red-leaf-1In a recent blog post titled Be the Red Leaf, John Jantsch of Duct Tape Marketing discusses the importance of defining, understanding, and communicating your unique value in order to stand out from the crowd. Being different is not being louder or having more ads. It’s about truly knowing what your product or service means to your potential customers. Jantsch listed three types of research every entrepreneur must do to uncover this customer-eye view of value: Continued…

Posted in Entrepreneurship, Marketing.

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The only reason for a small business blog

blog-viewer-statsRecently I had a conversation with a friend who has a small consultancy. Over the years we have had a number of thoughtful, helpful conversations and we tend to feed off each other’s futuristic tendencies. During the conversation I was encouraging more product development to capture his methodologies and to use as promotional tools.

The conversation turned to resource constraints — time, effort, money, etc. – and the need to spend some portion of time on futuristic efforts as well. He estimated that he needs to spend 5%-10% of his time on long-term futures thinking and planning. I think that’s realistic – 100-200 hours per year. I asked if he was spending an equal amount of time on product development. His answer was that he spent about 200 hours this year on developing new seminar materials, and 300-500 hours on his blog.

I was surprised by this, as the ratio seemed upside down to me. So I asked another question, “Do you track leads/sales generated from the blog?” His response, paraphrased, was that he only tracks it loosely, but it helps. Continued…

Posted in Economics, Marketing.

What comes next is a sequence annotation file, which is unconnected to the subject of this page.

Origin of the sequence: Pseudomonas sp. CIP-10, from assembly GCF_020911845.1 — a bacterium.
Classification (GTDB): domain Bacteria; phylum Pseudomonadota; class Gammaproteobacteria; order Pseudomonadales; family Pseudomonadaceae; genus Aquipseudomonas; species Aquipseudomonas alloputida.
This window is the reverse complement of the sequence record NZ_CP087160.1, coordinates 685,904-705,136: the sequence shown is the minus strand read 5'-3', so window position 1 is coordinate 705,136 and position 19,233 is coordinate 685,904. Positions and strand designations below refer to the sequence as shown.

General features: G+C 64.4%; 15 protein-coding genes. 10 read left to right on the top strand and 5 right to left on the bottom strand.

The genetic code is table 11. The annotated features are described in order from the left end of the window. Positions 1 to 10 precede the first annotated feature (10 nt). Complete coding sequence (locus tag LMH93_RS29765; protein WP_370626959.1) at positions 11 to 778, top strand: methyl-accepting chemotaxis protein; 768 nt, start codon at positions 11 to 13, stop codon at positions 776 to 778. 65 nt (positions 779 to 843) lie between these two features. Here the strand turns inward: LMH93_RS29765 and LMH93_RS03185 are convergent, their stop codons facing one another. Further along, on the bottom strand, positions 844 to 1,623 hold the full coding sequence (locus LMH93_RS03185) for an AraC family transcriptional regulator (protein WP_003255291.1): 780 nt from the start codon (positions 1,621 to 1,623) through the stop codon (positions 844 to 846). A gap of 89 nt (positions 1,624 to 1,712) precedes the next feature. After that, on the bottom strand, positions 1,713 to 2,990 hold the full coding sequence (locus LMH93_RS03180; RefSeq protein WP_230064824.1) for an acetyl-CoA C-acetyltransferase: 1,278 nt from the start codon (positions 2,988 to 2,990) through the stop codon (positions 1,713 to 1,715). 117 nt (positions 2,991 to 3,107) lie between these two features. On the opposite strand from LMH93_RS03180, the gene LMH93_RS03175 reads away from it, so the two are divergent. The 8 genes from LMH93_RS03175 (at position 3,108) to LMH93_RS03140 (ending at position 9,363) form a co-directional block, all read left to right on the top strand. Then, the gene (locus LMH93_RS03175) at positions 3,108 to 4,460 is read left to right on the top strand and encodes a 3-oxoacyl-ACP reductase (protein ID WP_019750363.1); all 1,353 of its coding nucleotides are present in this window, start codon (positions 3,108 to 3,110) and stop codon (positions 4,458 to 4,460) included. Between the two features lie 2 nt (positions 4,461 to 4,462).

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Two resources for direct mail marketing

postage-stampOne of the mistakes that many new internet marketers make is forgetting that the internet is just one, and often not the most effective, channel for reaching customers. Good ol’ direct mail – yes, the USPS snail mail – is still a very viable and effective channel to reach customers and prospects that may not live on the internet. The challenge is that many of us don’t have an easy way of using Direct Mail, and we don’t have time to research all the available options.

Here are two resources you can use to simplify and automate your direct mail communications: Continued…

Posted in Marketing.

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Three Big Lessons from the Info Products seminar

As I mentioned, this past weekend I attended Fred Gleeck’s Info Products seminar. Before it recedes too far into my memory I wanted to list out three of the biggest lessons that I think apply to traditional business owners. These are what I call Aha! moments – moments when a misconception or prejudice falls away. Continued…

Posted in Big Lessons.

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Fred Gleeck’s Info Products Seminar

I just got back from beautiful Saddle Brook, NJ where I attended Fred Gleeck’s Info Products seminar. Two days packed with very informative, and very helpful, presentations by some down-to-earth marketers and experts. Hype level was very low, and quality was gratifyingly high.

When you spend as much time studying internet marketing as I do you start to get really burned out on the hype and BS. It’s refreshing to hear real people talk about actual businesses and how they’re using legitimate marketing techniques to grow them. Continued…

Posted in Marketing.